Fiorina: Rivals Moves Justify Compaq Deal

 
 
By eweek  |  Posted 2002-09-25 Print this article Print
 
 
 
 
 
 
 

Hewlett-Packard Co. Chairman Carly Fiorina said recent strategic moves by rival computer makers provides validation for her controversial decision to buy Compaq Computer Corp. for about $19 billion in a deal completed in May.

LOS ANGELES—Hewlett-Packard Co. Chairman Carly Fiorina said recent strategic moves by rival computer makers provides validation for her controversial decision to buy Compaq Computer Corp. for about $19 billion in a deal completed in May. "Today we are in a much better position to serve you than we were a year ago," Fiorina said in her keynote address to about 5,000 attendees of HP World packed into an auditorium at the Los Angeles Convention Center on Wednesday. "We think that other competitors are now reacting to us and starting to make their own strategic choices," she said.
For example, Fiorina noted that Sun Microsystems Inc. is "going so far as to offer Linux on a PC," a dramatic shift from its historic sole focus on supporting only its proprietary Solaris operating system.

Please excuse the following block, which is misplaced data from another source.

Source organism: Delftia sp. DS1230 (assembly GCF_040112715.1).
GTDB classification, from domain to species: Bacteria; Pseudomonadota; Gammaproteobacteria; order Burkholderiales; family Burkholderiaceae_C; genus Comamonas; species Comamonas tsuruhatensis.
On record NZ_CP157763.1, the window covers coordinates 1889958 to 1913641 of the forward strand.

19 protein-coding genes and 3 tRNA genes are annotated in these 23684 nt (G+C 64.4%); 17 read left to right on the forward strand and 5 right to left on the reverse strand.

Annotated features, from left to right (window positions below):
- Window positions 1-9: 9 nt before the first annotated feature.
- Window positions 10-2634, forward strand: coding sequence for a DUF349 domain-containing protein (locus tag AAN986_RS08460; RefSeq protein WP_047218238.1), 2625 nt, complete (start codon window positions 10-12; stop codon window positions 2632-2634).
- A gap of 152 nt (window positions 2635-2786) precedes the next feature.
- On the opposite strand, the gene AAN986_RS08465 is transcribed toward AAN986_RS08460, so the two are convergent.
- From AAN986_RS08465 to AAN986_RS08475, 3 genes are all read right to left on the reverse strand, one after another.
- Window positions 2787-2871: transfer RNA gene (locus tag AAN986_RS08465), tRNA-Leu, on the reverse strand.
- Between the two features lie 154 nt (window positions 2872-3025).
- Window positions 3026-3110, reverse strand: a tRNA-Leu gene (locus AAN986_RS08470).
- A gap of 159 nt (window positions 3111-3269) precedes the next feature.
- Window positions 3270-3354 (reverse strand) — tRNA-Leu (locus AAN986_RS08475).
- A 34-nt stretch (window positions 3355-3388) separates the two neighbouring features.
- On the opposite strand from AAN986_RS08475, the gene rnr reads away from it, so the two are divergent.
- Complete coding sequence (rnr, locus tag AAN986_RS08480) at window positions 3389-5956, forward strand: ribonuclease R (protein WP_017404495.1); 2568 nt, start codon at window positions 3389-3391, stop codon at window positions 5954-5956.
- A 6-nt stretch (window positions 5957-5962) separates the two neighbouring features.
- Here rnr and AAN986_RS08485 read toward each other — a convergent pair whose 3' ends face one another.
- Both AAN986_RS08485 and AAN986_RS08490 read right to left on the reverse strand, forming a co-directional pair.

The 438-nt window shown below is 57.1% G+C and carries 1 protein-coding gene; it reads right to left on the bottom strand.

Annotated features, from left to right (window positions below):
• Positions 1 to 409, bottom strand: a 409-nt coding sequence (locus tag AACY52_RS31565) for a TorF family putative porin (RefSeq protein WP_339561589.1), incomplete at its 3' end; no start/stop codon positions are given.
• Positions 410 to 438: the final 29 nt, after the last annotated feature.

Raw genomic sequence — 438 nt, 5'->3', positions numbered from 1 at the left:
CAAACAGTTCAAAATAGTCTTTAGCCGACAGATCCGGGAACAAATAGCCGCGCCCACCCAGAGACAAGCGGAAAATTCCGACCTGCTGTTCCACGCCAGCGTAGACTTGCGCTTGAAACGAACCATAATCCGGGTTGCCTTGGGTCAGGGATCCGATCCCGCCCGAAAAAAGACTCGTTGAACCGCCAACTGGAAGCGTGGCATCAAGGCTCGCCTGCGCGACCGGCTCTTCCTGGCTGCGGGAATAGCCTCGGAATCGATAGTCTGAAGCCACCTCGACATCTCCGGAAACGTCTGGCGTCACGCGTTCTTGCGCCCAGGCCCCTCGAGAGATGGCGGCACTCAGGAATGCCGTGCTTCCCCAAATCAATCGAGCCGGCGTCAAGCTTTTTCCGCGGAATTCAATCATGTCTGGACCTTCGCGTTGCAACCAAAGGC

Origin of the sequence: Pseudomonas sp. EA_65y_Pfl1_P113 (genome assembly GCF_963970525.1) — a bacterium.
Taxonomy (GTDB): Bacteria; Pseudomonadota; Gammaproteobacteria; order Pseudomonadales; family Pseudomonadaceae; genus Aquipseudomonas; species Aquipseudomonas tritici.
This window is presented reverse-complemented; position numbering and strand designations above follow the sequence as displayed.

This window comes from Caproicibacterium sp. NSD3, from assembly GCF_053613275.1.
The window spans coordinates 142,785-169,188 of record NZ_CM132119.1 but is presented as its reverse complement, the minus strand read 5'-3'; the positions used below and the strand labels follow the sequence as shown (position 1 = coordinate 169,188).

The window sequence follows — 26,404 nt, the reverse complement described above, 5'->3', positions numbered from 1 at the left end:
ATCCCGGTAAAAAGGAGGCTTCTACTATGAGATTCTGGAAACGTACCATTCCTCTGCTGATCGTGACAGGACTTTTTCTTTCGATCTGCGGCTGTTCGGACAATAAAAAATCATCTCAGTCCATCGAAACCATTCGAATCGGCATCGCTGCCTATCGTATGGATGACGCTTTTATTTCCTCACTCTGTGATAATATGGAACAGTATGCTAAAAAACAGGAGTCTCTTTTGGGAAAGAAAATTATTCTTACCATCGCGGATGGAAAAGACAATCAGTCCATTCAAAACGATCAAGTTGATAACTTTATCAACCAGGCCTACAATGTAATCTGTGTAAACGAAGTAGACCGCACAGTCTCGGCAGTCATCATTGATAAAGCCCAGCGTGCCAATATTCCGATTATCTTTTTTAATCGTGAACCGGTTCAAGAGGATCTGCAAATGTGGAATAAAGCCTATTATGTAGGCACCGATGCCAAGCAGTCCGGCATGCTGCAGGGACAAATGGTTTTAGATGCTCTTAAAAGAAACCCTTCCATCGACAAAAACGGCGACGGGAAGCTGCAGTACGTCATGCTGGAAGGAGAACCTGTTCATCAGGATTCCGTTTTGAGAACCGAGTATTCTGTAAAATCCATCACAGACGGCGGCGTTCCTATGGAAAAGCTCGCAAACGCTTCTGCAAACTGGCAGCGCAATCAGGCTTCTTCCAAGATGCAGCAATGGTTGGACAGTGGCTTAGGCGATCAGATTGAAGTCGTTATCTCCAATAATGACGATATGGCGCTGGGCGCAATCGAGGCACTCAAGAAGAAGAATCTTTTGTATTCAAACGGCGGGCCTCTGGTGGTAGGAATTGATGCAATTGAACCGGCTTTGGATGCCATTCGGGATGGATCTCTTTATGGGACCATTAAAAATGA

Dell Computer Corp., according to the chief executive, recently made the "decision to upend its business model in search of new growth opportunities in printers, services and white box PCs." Dell on Tuesday announced it had signed a deal with Lexmark International Inc. to develop and market its own line-branded printers starting next year. In response to Dells plans to enter HPs most profitable business market, HP in July canceled a reseller agreement through which Dell acquired and sold HP printers and supplies, as well as handheld devices. Fiorina saved her harshest comments for IBM, the giant computer maker often cited as the model company for HPs expansion beyond hardware to a greater focus on services. The chief executive contended that rather than expanding and embracing new technology, IBM was reverting to its old ways of promoting its own technology and reducing choices for its customers. "IBM is reverting to completely vertical integrated strategy of the 80s, so you cant have it your way, but you can have it IBMs way," Firoina said, spurring laughter from the crowded hall.


 
 
 
 
 
 
 
 
 
 
 

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